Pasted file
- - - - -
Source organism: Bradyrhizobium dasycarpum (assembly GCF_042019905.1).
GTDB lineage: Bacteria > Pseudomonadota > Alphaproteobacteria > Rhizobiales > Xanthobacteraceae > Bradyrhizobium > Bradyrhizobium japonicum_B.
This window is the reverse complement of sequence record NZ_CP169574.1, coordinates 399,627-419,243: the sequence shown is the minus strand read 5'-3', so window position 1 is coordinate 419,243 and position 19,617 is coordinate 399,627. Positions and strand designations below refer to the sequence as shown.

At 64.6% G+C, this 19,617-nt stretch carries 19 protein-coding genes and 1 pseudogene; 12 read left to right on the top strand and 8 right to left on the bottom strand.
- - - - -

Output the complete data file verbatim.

Source organism: Bradyrhizobium dasycarpum (assembly GCF_042019905.1).
GTDB lineage: Bacteria > Pseudomonadota > Alphaproteobacteria > Rhizobiales > Xanthobacteraceae > Bradyrhizobium > Bradyrhizobium japonicum_B.
This window is the reverse complement of sequence record NZ_CP169574.1, coordinates 399,627-419,243: the sequence shown is the minus strand read 5'-3', so window position 1 is coordinate 419,243 and position 19,617 is coordinate 399,627. Positions and strand designations below refer to the sequence as shown.

At 64.6% G+C, this 19,617-nt stretch carries 19 protein-coding genes and 1 pseudogene; 12 read left to right on the top strand and 8 right to left on the bottom strand.